Mali

 

Overview

A 3-year project (January 2015-December 2017), Supporting Water, Sanitation & Hygiene (WASH) in Healthcare Facilities (HCF) in Mali, is currently underway to support sustainable access to safe water for an estimated 66,000 individuals accessing health clinics in rural districts of Koro (Mopti circle) and Bla (Ségou circle) in Mali.  The project is a joint effort between the Ministry of Health, WHO, WaterAid and the US CDC with financial support from the Hilton Foundation. The targeted areas were selected because they contain many of the “poorest of the poor” and face challenges accessing safe and sustainable water. Nationally, 61% of facilities have poor water quality (water turbidity and lack of chlorination), 24% have an insufficient quantity of water and 68% have insufficient handwashing facilities.

The objectives of this project (which focuses on both local as well as national efforts) are to 1) conduct a situational analysis on WASH in health care facilities and recommend actions to improve access; 2) provide short- and long-term WASH services in health care facilities; 3) build capacity to operate and maintain long-term safe, sustainable water services and monitor and evaluate our intervention; and 4) increase planning and coordination between local governments and implementing partners to strengthen the enabling environment.

 

Infrastructure improvement and behaviour change

WaterAid and CDC have made significant improvements in WASH infrastructure in the selected facilities, including the rapid installation of 76 hand hygiene and drinking-water stations, 15 boreholes with safe, elevated storage and 10 dual chamber incinerators. Efforts have been made to use local technologies that also are environmentally friendly (i.e. solar energy for water pumping). CDC is conducting a health evaluation to determine the impact of these improvements on maternal and newborn mortality. While it is still early to assess behavior change, awareness raising and training activities conducted, coupled with water hardware, have had an impact on handwashing and healthcare waste management among healthcare workers and patients. In addition, the patients and their families have solicited demonstrations of good hygiene practices in their communities.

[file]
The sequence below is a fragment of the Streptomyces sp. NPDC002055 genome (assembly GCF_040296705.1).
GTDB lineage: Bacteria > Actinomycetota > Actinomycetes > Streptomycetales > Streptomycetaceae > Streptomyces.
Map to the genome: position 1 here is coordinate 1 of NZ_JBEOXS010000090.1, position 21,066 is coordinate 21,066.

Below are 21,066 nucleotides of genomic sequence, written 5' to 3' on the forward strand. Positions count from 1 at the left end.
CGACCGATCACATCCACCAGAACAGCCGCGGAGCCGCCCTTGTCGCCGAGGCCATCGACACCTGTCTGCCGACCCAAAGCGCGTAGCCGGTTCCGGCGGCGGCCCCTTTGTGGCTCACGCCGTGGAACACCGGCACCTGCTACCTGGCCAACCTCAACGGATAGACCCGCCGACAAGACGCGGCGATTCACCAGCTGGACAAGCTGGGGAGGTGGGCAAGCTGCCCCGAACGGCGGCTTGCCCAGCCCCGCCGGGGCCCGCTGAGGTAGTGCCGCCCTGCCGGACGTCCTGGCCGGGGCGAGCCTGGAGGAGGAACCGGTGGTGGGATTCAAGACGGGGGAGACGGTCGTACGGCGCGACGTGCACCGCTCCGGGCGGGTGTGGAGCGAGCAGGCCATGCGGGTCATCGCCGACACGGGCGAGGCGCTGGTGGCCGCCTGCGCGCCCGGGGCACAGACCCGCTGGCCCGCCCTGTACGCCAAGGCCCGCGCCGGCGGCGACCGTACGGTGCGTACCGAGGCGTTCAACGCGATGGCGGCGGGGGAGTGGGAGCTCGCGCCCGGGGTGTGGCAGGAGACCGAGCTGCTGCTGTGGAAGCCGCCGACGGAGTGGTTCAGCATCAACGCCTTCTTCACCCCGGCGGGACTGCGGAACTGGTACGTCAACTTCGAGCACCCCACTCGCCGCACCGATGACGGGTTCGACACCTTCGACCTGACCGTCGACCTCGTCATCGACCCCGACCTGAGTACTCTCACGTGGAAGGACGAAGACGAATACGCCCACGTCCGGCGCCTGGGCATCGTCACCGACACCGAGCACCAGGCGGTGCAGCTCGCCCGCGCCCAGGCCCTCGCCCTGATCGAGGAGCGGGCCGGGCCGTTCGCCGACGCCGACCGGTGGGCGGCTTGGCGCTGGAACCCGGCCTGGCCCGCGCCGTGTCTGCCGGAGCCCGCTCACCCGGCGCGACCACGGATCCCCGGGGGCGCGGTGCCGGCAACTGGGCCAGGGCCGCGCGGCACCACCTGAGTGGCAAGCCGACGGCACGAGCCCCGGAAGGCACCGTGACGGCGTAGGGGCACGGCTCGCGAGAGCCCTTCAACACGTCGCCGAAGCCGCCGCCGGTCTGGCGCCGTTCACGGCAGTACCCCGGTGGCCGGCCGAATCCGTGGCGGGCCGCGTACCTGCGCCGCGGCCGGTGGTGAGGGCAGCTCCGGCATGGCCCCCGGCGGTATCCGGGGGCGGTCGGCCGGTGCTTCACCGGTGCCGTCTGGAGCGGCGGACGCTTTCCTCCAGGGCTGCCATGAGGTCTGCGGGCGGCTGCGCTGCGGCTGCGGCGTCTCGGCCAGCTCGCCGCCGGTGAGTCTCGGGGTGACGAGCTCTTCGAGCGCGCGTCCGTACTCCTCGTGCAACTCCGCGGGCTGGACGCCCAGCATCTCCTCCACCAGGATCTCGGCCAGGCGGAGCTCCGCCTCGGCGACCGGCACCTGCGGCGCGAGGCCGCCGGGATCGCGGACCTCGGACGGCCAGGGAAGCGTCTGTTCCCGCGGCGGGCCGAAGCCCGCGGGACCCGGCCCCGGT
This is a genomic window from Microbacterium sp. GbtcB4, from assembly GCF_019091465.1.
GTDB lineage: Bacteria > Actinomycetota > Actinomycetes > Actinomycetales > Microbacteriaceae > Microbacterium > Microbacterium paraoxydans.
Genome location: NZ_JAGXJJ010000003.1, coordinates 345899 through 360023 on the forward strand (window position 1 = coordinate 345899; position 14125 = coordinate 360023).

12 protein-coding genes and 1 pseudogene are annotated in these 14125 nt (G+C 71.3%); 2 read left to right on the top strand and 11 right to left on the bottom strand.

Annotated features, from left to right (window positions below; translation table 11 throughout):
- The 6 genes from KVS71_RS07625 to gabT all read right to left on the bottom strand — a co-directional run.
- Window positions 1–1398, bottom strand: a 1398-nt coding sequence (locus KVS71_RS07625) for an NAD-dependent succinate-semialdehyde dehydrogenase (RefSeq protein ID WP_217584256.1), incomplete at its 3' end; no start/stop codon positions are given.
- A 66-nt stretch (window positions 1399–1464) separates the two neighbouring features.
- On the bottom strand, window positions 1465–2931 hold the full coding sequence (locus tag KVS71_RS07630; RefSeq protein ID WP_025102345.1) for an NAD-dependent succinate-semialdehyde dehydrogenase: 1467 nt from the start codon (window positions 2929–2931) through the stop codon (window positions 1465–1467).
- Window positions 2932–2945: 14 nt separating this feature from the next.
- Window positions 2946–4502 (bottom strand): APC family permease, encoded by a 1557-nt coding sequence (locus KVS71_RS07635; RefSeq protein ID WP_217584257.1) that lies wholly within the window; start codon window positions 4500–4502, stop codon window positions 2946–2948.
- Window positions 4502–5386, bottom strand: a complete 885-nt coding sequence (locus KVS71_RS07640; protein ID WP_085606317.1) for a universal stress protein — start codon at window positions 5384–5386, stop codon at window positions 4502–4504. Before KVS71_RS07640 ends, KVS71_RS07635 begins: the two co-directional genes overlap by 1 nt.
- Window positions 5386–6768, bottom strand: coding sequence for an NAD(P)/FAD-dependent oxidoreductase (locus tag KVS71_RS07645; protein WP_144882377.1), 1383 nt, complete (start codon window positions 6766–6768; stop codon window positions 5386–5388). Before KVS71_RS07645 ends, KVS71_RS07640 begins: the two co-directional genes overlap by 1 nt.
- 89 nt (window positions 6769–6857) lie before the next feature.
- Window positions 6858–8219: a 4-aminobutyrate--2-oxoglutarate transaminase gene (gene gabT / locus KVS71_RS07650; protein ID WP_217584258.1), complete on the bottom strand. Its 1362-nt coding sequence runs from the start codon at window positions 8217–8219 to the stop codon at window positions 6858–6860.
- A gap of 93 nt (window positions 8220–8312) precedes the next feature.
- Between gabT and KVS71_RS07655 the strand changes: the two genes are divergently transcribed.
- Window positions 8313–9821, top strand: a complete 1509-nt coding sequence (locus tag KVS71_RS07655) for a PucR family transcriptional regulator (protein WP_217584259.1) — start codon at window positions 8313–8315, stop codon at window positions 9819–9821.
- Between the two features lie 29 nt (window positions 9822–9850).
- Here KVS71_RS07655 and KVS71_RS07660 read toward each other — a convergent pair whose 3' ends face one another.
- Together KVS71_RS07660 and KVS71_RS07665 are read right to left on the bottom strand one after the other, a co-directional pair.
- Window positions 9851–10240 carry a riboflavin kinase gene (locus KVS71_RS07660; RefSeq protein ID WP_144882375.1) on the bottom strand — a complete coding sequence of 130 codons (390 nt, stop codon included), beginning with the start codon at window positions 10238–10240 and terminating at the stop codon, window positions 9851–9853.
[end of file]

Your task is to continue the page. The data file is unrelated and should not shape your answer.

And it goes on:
Capacity building

A number of trainings involving nearly 100 people have taken place on hand hygiene, health care waste and more broadly use of WASH FIT (Water and Sanitation for Health Facility Improvement Tool)  to prioritize, maintain and further improve WASH in health care facilities. A national trainer of trainers took place in May 2016 to disseminate the tool further among other partners working to improve WASH in health care facilities including the Red Cross, UNICEF, USAID and Terre des Hommes. Key lessons learned from the training include the importance of providing hands-on skill development within facilities, supporting ongoing learning and exchange among the facilities, and having more technical support for health care waste which is often a neglected issue.

 

Policy dialogue

In early 2016, WHO facilitated the establishment of a national taskforce on WASH in HCF to share lessons learned, tools and better synergize efforts with existing Government initiatives. The task force meets every 3-4 months. In addition, WHO facilitated a national workshop on transitioning to the Sustainable Development Goal on water and sanitation in March 2016 which included dedicated sessions to WASH in HCF as the WHO/UNICEF Joint Monitoring Programme will now be regularly reporting on access to WASH in HCF. A team from Mali took part in an 8-country West African regional WASH FIT workshop (Senegal, June 2016) at which they shared an update of implementing WASH FIT and further developed their national action plan on WASH in HCF. A mid-project workshop took place in November 2016 with participants from national, regional and district level. Participants shared updates on progress to date, highlighting successes and challenges, and worked on action plans for the remainder of the project. 

 

Updated 1 March 2017. 

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